A Howlie is an "outsider." And I kept thinking why it was so hard to find my way around a small island? Then I finally figured out that the locals were telling us to go North when the map clearly showed we should be going South. Or when I stopped to ask a local for directions, they would tell me to go right when I had the gut instinct told me that I should've went left. The locals silently protest their disdain for stupid tourists who can't read a simple map in this fashion. After all it is only a small tiny round island that only has only one central road.
In college we had a similar term for people who lived in the college town year round, we called them "Hoopies." A Hoopie was someone who was from the area and would never leave. It came from a couple of us who laughed at our hometown's obituary columns. Helen Bee Ross passed away peacefully in her sleep at the age of ninety-three. She wasn't from here as her parents brought here here when she was three months old. So it didn't matter that someone had lived ninety-three years in a place if she wasn't born there, she was still considered an outsider never to be one of the Hoopies.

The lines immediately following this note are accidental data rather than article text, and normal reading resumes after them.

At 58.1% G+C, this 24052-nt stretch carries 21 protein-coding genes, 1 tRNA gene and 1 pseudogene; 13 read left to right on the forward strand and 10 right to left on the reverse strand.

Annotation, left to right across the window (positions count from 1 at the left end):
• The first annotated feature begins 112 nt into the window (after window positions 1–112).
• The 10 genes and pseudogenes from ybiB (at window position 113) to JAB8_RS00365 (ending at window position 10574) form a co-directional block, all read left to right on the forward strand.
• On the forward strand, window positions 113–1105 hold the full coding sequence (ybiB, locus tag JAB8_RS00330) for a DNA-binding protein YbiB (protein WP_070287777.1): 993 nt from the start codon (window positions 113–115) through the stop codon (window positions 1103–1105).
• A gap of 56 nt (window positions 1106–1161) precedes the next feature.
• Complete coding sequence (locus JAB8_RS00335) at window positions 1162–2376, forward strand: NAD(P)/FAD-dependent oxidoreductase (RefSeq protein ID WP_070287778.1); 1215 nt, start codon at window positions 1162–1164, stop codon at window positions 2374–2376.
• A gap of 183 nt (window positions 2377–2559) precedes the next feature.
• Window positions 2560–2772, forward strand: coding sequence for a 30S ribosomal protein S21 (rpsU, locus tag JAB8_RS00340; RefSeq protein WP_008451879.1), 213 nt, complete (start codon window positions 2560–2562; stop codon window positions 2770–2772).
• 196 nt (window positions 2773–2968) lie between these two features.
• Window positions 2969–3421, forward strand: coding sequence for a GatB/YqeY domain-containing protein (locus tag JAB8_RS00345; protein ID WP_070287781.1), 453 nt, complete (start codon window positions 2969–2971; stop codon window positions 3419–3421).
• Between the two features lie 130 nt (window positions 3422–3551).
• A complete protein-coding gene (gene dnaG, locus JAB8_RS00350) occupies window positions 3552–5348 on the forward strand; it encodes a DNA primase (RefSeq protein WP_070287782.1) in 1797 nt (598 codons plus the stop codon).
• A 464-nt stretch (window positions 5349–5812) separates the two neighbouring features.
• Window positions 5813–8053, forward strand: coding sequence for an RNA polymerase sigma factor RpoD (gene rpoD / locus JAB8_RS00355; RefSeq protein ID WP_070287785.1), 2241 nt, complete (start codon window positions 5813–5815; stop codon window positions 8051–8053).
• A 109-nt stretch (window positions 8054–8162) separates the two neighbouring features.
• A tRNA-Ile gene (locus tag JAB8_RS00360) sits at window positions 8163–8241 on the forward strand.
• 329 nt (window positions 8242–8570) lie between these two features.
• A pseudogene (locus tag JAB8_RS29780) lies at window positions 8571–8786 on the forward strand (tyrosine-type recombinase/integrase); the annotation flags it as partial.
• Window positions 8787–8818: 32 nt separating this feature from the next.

Do we do put people in groups different than ourselves purposely to feel superior to others? Sometimes I wonder. And often times I wonder if the right thing to do might be to treat everybody as if they belonged. Really belonged. Not the fake "southern hospitality" that is followed by "That's Nice." Which is southern for "we could give a rat's a@@ about what you are saying." If we simply treated each other with the golden rule [Treat others as you would have others treat you.] people would genuinely start to act like they belonged. No more Howlies, no more Hoopies, no more Us vs. Them.